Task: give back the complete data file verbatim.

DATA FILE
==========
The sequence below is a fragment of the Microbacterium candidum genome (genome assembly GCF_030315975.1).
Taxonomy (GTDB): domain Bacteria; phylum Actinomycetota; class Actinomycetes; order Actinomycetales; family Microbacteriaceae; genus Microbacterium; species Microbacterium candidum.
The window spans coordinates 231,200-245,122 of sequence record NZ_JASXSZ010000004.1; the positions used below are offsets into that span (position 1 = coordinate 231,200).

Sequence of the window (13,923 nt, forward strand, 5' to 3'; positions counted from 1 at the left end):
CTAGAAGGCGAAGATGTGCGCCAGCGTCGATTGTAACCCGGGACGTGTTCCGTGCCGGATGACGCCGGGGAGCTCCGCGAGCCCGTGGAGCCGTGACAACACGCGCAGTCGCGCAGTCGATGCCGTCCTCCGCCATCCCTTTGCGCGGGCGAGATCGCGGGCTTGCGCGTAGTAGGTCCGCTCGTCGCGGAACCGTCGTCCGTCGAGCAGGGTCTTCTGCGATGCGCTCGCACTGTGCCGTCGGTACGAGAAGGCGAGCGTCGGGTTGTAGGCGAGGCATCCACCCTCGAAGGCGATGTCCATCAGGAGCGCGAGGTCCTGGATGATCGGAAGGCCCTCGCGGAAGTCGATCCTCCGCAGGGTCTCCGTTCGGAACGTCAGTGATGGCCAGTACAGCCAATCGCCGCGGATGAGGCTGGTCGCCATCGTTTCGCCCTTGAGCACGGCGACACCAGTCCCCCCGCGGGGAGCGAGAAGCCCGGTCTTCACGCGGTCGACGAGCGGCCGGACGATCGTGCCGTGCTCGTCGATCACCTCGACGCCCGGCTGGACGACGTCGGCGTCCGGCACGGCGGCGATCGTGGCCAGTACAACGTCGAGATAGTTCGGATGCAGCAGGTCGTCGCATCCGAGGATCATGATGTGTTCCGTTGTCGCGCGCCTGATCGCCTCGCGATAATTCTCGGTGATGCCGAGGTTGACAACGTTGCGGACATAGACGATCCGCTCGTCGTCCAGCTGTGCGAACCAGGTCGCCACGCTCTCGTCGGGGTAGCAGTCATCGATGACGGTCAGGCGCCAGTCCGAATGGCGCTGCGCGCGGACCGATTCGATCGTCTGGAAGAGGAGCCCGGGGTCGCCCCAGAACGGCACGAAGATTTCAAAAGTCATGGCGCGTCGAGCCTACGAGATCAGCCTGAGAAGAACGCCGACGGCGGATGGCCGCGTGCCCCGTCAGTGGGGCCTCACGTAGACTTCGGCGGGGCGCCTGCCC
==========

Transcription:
The sequence below is a fragment of the Microbacterium candidum genome (genome assembly GCF_030315975.1).
Taxonomy (GTDB): domain Bacteria; phylum Actinomycetota; class Actinomycetes; order Actinomycetales; family Microbacteriaceae; genus Microbacterium; species Microbacterium candidum.
The window spans coordinates 231,200-245,122 of sequence record NZ_JASXSZ010000004.1; the positions used below are offsets into that span (position 1 = coordinate 231,200).

Sequence of the window (13,923 nt, forward strand, 5' to 3'; positions counted from 1 at the left end):
CTAGAAGGCGAAGATGTGCGCCAGCGTCGATTGTAACCCGGGACGTGTTCCGTGCCGGATGACGCCGGGGAGCTCCGCGAGCCCGTGGAGCCGTGACAACACGCGCAGTCGCGCAGTCGATGCCGTCCTCCGCCATCCCTTTGCGCGGGCGAGATCGCGGGCTTGCGCGTAGTAGGTCCGCTCGTCGCGGAACCGTCGTCCGTCGAGCAGGGTCTTCTGCGATGCGCTCGCACTGTGCCGTCGGTACGAGAAGGCGAGCGTCGGGTTGTAGGCGAGGCATCCACCCTCGAAGGCGATGTCCATCAGGAGCGCGAGGTCCTGGATGATCGGAAGGCCCTCGCGGAAGTCGATCCTCCGCAGGGTCTCCGTTCGGAACGTCAGTGATGGCCAGTACAGCCAATCGCCGCGGATGAGGCTGGTCGCCATCGTTTCGCCCTTGAGCACGGCGACACCAGTCCCCCCGCGGGGAGCGAGAAGCCCGGTCTTCACGCGGTCGACGAGCGGCCGGACGATCGTGCCGTGCTCGTCGATCACCTCGACGCCCGGCTGGACGACGTCGGCGTCCGGCACGGCGGCGATCGTGGCCAGTACAACGTCGAGATAGTTCGGATGCAGCAGGTCGTCGCATCCGAGGATCATGATGTGTTCCGTTGTCGCGCGCCTGATCGCCTCGCGATAATTCTCGGTGATGCCGAGGTTGACAACGTTGCGGACATAGACGATCCGCTCGTCGTCCAGCTGTGCGAACCAGGTCGCCACGCTCTCGTCGGGGTAGCAGTCATCGATGACGGTCAGGCGCCAGTCCGAATGGCGCTGCGCGCGGACCGATTCGATCGTCTGGAAGAGGAGCCCGGGGTCGCCCCAGAACGGCACGAAGATTTCAAAAGTCATGGCGCGTCGAGCCTACGAGATCAGCCTGAGAAGAACGCCGACGGCGGATGGCCGCGTGCCCCGTCAGTGGGGCCTCACGTAGACTTCGGCGGGGCGCCTGCCC